The effectiveness of myofascial trigger point therapy in the treatment of episodic tension-type headache in adults : a comparison of 3 manual interventions applied to the posterior cervical musculature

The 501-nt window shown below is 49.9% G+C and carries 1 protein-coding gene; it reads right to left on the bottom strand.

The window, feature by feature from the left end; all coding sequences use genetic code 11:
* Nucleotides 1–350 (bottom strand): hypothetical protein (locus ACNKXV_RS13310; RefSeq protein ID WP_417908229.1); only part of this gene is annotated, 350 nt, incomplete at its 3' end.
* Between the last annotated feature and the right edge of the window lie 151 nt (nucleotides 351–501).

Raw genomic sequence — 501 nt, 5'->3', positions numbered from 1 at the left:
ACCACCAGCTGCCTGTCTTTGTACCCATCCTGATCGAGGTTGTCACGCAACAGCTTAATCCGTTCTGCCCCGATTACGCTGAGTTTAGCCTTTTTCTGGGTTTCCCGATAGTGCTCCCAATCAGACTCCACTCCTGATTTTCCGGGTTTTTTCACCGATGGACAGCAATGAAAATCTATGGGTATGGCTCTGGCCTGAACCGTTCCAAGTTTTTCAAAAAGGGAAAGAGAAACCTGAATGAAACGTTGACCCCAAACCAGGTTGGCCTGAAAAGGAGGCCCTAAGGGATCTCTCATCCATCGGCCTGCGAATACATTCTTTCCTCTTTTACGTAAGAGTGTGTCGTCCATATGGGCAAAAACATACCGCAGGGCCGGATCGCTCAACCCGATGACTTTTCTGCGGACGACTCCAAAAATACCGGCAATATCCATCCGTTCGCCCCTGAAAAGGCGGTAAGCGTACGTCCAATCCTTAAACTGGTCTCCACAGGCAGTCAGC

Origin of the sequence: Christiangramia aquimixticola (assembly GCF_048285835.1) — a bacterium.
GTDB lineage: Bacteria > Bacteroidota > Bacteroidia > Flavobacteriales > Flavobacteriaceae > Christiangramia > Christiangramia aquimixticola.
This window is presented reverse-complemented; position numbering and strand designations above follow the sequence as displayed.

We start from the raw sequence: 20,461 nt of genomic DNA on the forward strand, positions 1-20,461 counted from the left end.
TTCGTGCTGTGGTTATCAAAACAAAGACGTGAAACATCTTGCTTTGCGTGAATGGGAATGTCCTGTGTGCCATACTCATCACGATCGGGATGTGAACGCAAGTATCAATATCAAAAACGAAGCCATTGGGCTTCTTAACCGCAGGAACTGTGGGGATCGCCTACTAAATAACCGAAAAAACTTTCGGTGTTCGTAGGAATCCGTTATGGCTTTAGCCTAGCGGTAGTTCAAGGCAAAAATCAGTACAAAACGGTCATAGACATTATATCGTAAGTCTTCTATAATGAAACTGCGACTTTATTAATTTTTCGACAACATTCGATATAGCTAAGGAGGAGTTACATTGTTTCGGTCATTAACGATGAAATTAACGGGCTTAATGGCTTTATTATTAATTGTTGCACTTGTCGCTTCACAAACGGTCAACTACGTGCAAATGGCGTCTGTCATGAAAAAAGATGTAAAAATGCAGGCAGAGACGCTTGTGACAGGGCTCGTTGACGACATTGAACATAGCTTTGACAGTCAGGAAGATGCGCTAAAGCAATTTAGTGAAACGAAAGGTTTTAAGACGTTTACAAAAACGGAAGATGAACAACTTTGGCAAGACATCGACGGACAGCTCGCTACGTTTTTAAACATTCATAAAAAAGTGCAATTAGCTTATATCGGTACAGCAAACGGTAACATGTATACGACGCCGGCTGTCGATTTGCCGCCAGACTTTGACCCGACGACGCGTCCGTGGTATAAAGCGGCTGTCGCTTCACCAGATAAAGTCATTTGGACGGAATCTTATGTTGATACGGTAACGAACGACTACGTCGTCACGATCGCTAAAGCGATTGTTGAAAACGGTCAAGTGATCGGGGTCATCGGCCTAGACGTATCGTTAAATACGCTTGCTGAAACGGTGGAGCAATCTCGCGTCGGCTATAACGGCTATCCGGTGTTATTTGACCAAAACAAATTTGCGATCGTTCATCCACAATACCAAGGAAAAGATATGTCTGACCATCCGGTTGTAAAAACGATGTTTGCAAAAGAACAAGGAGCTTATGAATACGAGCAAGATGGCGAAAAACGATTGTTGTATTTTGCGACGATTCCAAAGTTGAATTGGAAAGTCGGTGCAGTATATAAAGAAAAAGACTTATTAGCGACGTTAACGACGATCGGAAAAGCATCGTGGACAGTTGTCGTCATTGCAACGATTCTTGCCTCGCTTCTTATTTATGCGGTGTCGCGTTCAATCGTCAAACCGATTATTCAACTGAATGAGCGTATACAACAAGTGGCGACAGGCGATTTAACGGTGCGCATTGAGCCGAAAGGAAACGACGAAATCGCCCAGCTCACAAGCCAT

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Headaches are one of the most common clinical problems in medicine (Edwards et al. 1995). It is estimated that one in three people suffer from headaches at some stage in their life (Kim et al. 1995). It is an extremely common complaint in the industrialized world (Nilsson, 1997) and has a significant impact on employee absenteeism, productivity and quality of life (Schwartz et al. 1997). In the United States more than 15 000 tons of Aspirin is consumed annually for the relief of headaches, and the cost of evaluation and treatment of headache patients consumes millions of dollars a year (Bernat and Vincent, 1993). Tension - type headache is the commonest form of headaches (Edwards et al. 1995). It is a highly prevalent condition experienced annually by 30 - 70% of the population, and as a chief complaint, it constitutes 5 - 8% of Chiropractic patients (Vernon and McDermaid, 1998). It is divided into an Episodic and Chronic form (IHS, 1991:29), with Episodic Tension-type headache being far more prevalent than Chronic Tension-type headache (Schwartz et al. 1998). Episodic Tension-type headache is further subdivided according to the presence or absence of a muscular factor. According to the International Headache Society (1991:29) for decades a dispute has prevailed concerning the importance of muscle contraction in the pathogenesis of the headache, but conclusive studies are still lacking (IHS, 1991:29). Based on the IHS (1991:29) classification that tension-type headache is associated with a muscular component, the purpose of this study was to investigate the effect of specific myofascial trigger point therapy in the clinical presentation of Episodic Tension-type headache.